So this product flips that equation around. All you do is open up the app and we’re going to send you everything: your local articles, local sports scores, as well as your local deals, local ads, and in the future, local classifieds. Really everything that we have, we assign a location to, and we can actually drive a lot more engagement with that. Businesses pay a lot of money to get their ads and their coupons into the newspaper. They’re really looking to make sure their ads are well displayed to the right customer. So by organizing those ads and coupons on a map, we think it can drive a lot more conversion; a lot more customers coming in through the door and asking for those deals. There’s a lot of business owners that took a leap of faith on this because we don’t have any users yet.

For the Gigs feature, what struck me about that was it seemed almost like a reporting tool. Is that what it’s meant to be, or is it just for anyone to place requests on the map?

Gigs is essentially the original Tackable product. We left it open intentionally because we want to see how people use it. It could be that you drag that little pin over and you drop it down on the map and you write about something what you saw there. We have early beta users, about sixty, so the product is not fully out yet. But we’re keeping it kind of nebulous. What we’re finding is people are using it in ways that we didn’t imagine, so we’re leaving it open intentionally to see how the public uses that feature and plays around with it.

What do you see as the potential problems for this app?

I’m a journalism purist, so I think that one of the best things about the newspaper is that you have an editor who decides that a story is very big and it’s something that you’re not thinking about. You may not have seen that on TV or Facebook, but this is important, so I’m going to put that on your front page. But with this product, because all news is location-based, that serious story is not coming to you necessarily, at least for version one of this product. What we’re hoping to do is try and figure out how we can bring the editor back into this process. That’s a harder problem, but we’re hopeful that we can do that.

The nice thing about a newspaper is it gives you a broad view of what is happening in your region, your state, the nation, and the world. This product does not have that because it is focused on hyperlocal. At some point I would like to bring that back but I would say that’s the weakest part of this app.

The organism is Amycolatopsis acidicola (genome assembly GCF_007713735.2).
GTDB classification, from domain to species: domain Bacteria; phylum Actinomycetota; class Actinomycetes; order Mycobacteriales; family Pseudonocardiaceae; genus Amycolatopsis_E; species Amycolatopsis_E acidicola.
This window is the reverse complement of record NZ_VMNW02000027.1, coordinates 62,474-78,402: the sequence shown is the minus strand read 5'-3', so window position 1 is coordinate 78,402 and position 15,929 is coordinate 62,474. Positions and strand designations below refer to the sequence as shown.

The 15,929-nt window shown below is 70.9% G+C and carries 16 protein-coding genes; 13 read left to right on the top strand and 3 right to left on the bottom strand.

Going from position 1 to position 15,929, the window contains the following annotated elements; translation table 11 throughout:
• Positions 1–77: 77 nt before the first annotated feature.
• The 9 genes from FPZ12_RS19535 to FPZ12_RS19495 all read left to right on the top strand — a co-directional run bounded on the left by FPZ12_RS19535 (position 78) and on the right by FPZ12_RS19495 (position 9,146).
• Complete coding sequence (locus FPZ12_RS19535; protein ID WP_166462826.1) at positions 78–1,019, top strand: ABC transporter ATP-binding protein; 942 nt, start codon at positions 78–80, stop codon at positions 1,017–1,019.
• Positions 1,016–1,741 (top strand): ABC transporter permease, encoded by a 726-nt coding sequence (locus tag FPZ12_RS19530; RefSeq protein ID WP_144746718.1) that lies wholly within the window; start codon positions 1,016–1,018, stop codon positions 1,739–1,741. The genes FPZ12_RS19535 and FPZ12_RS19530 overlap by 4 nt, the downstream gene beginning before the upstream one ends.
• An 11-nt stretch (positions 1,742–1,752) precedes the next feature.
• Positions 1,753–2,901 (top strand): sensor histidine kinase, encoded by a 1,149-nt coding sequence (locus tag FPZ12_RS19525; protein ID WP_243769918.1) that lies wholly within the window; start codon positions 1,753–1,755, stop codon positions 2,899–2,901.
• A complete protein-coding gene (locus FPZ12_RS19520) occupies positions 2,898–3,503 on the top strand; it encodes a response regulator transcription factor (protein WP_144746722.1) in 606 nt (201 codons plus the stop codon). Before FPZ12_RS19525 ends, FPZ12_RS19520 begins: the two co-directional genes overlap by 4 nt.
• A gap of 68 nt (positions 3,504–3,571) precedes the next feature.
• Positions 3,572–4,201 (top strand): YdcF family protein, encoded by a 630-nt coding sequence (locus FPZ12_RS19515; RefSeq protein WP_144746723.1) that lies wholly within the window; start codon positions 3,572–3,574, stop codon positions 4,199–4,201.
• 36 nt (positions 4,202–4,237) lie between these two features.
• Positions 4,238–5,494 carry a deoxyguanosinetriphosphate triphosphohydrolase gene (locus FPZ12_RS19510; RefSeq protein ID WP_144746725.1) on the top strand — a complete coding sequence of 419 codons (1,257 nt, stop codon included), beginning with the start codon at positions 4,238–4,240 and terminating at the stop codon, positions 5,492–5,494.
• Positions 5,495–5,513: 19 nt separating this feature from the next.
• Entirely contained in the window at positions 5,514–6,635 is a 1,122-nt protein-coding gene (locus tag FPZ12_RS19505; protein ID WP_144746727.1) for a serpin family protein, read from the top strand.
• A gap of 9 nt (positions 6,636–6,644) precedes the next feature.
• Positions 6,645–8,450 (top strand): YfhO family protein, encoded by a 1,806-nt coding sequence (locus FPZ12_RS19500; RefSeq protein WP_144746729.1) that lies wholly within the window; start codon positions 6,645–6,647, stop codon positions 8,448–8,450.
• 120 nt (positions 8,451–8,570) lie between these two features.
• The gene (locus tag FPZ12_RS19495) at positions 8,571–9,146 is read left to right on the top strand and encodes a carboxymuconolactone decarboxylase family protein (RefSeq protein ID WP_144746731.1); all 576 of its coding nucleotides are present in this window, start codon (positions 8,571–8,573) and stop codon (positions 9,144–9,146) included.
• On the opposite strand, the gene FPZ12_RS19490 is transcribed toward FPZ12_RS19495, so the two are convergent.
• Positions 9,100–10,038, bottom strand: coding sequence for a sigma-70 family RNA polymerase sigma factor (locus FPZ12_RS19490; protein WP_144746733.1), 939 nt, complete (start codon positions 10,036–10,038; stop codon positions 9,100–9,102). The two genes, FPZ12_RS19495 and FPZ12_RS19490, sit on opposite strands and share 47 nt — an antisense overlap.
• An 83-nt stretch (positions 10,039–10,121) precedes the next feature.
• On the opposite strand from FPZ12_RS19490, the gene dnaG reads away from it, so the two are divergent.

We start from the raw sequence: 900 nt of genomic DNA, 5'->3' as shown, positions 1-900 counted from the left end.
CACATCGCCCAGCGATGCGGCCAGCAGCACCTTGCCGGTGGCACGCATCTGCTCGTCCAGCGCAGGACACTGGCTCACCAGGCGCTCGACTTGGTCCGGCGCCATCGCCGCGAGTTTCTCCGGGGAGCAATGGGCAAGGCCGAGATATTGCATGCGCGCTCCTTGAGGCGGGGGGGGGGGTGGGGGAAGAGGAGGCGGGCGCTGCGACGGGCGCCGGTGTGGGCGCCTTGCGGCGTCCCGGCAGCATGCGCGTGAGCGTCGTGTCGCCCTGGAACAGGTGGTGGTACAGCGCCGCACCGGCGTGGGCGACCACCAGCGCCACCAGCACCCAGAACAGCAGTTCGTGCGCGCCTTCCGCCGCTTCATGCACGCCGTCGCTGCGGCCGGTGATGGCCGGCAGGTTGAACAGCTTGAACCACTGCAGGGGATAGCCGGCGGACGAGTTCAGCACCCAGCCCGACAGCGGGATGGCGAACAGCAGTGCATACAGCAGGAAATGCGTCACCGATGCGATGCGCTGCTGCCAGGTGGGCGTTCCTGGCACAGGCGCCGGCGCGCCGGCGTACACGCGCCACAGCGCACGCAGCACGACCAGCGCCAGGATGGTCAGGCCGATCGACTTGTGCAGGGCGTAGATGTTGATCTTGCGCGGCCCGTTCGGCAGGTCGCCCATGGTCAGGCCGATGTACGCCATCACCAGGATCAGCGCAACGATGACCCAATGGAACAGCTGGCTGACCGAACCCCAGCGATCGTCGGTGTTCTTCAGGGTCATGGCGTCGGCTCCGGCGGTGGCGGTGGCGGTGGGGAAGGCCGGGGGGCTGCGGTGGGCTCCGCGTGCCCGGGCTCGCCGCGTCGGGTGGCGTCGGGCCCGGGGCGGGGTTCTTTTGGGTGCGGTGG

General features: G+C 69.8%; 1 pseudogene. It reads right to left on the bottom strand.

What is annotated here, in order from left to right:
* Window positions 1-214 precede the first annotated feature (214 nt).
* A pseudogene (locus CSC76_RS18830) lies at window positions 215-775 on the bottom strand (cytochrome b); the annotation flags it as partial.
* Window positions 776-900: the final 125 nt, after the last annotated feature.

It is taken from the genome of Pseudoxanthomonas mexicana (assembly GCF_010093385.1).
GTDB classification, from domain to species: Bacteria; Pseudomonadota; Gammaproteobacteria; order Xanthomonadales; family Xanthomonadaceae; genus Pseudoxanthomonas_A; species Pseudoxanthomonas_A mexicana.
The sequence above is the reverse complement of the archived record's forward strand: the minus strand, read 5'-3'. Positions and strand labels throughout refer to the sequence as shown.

It comes to that balance of how technology can help inform you in a substantial way and not just a consumer-based way. How could this sort of technology change the way news organizations produce the news?

It is funny how technology has changed the role of the journalist and the things that journalists are interested in. When the Internet came around, journalism organizations were, and still are, focused on getting clicks. And that kind of popcorn journalism, it’s driven very much by traffic, and I don’t think that’s necessarily a good direction to go in. The Huff Post-ization of the web, picking out the broadest stories, “Justin Bieber Sneezes,” and putting that on the front page to get that traffic. I don’t think that a great direction that we’ve moved in.

Because every time you open an app it knows where you are and it knows exactly who you are because you’re only opening it up on one phone, mobile makes it possible for newspapers to create a much more personal product and a much more location-aware product. It is able to bring us back down to hyperlocal in a way that I think is positive. I see that kind of counterbalancing the popcorn nature of journalism on the web, and I think that mobile has the potential to make us focus again on what we do really well as reporters, which is local news.

If you are working for a community newspaper or a community radio station, chances are you’re providing the very best local coverage. There is no blog that’s out there that is producing that content better then you. It’s really a question of how do you get that content out to the right people? If it’s on a neighborhood by neighborhood basis, you know, all of that content is location based. I can consume the three or four stories that are relevant to my neighborhood immediately, and then go on with my day.

What I’d like to see is newspapers give up the celebrity coverage and allow other people to do that much better, like TMZ, and focus on what they do really well, which is local news. But that’s just my personal thoughts.

So when the app first opens up and gives you the top five stories for your area, how are those stories decided on?

That’s currently decided by an editor. At some point we could automate that, so say this is the most clicked on story today, this is the most buzzed about video today, this is the most shared deal today, then that becomes something updated throughout the day, and is much more real time, essentially allowing the crowd to vote with their clicks. But that could be in later versions; right now it’s still being decided by humans.

Oh, those pesky humans. It sounds like you’re already into some serious thinking about version two.

We have a saying in the Valley that we live by, which is: iterate or die. So every week we’re producing something that’s better then the week before. This product is going to look a lot different in a year from now and we hope that it’s much bigger in a year from now. It’s just going to be a whole lot of work to get us to where we want to be. When we think about our ideal app it’s this national product that you can take anywhere. At some point we’re hoping that two versions of the same news article are sitting in the same location to provide a robust look at what’s happening. And then with Gigs, allowing the community to weigh in and say this is what I saw or let me show you what I know about this thing. So it is news, but it’s much larger then news. There’s all sorts of things that we can place on this map, and our goal is to produce a product that people find interesting and useful and to help them be better citizens. That’s just one of those things that we’re just going to push for until we either win or lose at this thing.

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Alysia Santo is a former assistant editor at CJR. Tags: , , , ,